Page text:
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Varanasi 'Dak-Bam', a Religious Practice of Savan, Slowly becoming Extinct Aug 06th, 2019 from Times of India

Kawariya  in Ghats of Varanasi

As lakhs of Kanvariyas have visited the city during the holy month of Sawan and performed Jalabhishek at Kashi Vishwanath Temple , locals, priests and those serving these kanvariya miss witnessing arrival of 'dak bam'.

Unlike the kanvariya, who travel on foot, buses, bikes, private cars etc to perform Jalabhishek, 'dak bam' are the one who cover the entire journey on foot and once they start their journey, after felling the water of river Ganga, they don't stop even for a second, not even for attending to nature's call.

They also refrain from consuming water leave along food during their entire pilgrimage. Wearing white T-shirt, they are given access on the way and even within temple premises over other kanvariya who wear safforn coloured T-shirt. However, this strong and unique practice of worshipping the deity is slowly becoming extinct and there are seldom any takers for the same.

As per norm for undertaking this testing practice of strength, stamina, commitment and devotion, anyone who takes the pledge as "dak-bam" starts the journey from Allahabad—or for that the concerned river in terms of Deodhar and Haridwar .

"The journey commences after filling the water of Ganga and the devotee cannot stop or take rest throughout the journey, even if stopping is inevitable, the dak-bam will continue to march at the same spot, but the legs should not rest unless the devotee performs Jalabhishek”, said Pundit Chandreshwar Mishra, a former faculty member of Sampurnanand University of the city.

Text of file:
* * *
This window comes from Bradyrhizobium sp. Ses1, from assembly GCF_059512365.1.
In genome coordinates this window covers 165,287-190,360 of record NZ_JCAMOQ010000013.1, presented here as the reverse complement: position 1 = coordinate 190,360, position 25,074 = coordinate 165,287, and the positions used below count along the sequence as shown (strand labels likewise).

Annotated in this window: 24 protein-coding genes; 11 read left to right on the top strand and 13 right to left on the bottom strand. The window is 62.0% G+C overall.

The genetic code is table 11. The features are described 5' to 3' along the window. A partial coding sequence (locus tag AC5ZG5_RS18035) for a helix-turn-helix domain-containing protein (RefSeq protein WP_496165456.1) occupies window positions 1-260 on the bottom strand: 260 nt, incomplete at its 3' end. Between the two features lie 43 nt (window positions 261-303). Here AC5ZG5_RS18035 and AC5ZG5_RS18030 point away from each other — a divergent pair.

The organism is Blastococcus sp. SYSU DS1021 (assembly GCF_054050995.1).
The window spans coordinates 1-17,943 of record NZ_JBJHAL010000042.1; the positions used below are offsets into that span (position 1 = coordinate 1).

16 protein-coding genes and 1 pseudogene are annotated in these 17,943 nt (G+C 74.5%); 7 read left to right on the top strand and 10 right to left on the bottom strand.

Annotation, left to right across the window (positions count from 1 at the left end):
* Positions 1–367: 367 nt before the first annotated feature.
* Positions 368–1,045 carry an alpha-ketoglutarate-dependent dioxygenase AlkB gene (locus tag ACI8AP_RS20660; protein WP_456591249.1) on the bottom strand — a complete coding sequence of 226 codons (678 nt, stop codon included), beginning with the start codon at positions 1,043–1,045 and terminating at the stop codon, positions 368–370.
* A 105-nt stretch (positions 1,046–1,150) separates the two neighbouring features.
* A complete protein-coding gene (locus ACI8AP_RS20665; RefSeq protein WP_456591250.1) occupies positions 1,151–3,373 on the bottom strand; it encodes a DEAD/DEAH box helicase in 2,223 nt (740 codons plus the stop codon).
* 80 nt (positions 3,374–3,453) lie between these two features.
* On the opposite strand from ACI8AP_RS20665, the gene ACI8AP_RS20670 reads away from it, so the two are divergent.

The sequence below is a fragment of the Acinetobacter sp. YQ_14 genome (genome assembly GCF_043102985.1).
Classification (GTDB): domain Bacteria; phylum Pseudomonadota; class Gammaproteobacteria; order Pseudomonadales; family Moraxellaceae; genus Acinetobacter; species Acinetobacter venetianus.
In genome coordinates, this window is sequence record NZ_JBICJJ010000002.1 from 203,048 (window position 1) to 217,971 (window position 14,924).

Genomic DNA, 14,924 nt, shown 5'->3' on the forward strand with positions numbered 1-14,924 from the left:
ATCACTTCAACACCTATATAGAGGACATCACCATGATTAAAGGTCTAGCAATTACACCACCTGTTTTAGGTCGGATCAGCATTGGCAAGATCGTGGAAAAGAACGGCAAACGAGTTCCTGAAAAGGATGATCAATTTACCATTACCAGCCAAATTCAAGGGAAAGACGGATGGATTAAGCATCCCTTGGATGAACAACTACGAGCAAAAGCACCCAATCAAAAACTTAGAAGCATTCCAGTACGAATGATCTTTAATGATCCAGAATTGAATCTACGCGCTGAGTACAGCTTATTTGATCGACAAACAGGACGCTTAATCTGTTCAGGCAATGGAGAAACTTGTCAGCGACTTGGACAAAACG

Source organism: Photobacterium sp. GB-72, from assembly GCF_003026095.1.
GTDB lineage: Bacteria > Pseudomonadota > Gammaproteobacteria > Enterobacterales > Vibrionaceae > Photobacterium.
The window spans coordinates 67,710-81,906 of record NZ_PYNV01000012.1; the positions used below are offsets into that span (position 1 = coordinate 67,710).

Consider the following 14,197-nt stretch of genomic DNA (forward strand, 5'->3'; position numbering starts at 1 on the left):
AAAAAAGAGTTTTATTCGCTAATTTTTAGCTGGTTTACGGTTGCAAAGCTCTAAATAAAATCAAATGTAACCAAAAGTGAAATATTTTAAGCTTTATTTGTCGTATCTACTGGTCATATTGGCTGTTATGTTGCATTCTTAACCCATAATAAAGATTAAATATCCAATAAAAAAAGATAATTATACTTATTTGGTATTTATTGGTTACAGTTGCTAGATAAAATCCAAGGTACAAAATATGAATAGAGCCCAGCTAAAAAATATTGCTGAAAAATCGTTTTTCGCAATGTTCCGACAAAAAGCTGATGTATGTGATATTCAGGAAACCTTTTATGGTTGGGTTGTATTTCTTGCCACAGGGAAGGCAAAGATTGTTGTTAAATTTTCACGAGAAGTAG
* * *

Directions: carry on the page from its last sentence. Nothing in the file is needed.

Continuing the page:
He added, that the dak-bam also uses a whistle, which they blow whenever they have to make way for themselves. "As the only word they utter is 'bol-bam', they have been permitted to use the whistle, and the kanvariyas and organisers immediately give them way as they listen to the whistle” said the expert.

"We have seen these 'special kanvariyas' licking lemon to quench their thirst because if they consume water, they may have to stop for passing urine and their pilgrimage would break", said Laxmi Narayan Jaiswal, who has been serving kanvariyas for the past 20 years.

However, the numbers of Dak-bam is falling by every passing year.
"Around Five years back, we used to serve groups of dak-bam but now we hardly find around 50-60 such devotees, we feel that there is dearth of time and commitment among the kanvariya nowadays", said Jaiswal. Earlier, we used to see even some women devotee, a practice which has ceased to exist now, he added.

The organisers also feel sad that one of the reason, responsible for this 'slow death' of this religious practice is that several of the local Kanvariya had started misusing the facilities provided to 'dak-bam'.
“It was very unfortunate to see that some of the local groups, belonging to places like Raja Talab, Kachwa, Aurai, Badhoi etc used to join as dak-bam midway and use the facilities provided exclusively to a proper dak-bam coming from Prayag (Allahabad)”, Mahesh Shukla, a local.

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